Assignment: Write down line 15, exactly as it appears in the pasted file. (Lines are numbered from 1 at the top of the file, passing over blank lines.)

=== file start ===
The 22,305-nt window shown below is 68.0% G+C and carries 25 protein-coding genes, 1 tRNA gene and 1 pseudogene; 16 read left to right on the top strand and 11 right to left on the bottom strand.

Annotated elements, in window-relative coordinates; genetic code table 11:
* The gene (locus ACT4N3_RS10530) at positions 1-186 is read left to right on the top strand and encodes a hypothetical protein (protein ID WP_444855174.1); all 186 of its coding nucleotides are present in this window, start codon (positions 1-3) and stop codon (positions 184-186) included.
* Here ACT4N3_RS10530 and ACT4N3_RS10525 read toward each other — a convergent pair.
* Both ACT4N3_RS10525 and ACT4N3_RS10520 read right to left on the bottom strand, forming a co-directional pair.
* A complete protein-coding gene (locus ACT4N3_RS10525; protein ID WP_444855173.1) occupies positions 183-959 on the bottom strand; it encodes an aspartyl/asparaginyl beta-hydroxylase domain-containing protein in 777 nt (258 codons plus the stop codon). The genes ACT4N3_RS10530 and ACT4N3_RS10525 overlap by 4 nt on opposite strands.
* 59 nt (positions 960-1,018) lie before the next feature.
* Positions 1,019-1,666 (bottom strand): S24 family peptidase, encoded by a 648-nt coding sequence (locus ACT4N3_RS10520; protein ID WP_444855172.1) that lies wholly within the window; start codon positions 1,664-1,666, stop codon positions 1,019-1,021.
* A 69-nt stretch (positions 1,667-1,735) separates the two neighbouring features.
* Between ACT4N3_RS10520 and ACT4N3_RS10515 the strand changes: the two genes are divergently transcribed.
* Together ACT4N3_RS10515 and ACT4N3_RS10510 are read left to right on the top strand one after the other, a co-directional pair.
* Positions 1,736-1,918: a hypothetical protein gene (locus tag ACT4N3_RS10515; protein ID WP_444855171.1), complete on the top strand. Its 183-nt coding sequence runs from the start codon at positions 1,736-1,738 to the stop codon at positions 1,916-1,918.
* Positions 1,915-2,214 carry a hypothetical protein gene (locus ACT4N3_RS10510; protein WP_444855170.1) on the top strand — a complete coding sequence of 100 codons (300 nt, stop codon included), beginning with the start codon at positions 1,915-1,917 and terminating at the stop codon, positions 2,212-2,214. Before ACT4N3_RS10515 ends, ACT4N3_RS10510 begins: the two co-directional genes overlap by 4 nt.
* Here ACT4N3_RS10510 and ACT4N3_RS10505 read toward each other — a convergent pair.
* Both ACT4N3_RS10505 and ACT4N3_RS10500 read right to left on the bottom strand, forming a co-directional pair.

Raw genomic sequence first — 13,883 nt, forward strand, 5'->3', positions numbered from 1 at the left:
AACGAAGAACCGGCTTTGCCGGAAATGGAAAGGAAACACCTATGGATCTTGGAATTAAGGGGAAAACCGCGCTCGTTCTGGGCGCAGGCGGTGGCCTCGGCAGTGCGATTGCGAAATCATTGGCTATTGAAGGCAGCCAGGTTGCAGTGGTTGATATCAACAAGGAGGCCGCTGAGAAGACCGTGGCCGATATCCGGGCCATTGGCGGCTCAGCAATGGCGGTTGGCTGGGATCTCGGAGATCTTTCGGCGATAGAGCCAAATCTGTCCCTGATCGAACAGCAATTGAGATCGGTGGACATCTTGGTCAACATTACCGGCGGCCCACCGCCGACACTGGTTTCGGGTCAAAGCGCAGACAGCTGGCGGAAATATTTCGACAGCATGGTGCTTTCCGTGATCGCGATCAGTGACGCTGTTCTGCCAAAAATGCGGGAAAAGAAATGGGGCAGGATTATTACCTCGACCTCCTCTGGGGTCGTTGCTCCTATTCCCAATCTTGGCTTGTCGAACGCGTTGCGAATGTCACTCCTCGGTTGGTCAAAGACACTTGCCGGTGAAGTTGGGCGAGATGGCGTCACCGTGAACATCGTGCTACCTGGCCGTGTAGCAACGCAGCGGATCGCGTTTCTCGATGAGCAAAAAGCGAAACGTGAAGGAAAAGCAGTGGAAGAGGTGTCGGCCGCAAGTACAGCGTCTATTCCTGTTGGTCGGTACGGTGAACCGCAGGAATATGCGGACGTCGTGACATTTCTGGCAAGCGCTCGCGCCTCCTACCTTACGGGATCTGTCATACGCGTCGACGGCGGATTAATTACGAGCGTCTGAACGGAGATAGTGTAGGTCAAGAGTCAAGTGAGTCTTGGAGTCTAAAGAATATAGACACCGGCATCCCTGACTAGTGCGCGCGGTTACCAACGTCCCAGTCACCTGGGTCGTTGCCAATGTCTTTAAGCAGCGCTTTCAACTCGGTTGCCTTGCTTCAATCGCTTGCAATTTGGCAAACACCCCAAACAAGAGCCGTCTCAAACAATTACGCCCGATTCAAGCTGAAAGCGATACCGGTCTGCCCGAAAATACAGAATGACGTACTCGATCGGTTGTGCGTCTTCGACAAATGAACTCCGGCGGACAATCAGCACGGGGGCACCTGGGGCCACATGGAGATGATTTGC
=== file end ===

* Both ACT4N3_RS10505 and ACT4N3_RS10500 read right to left on the bottom strand, forming a co-directional pair.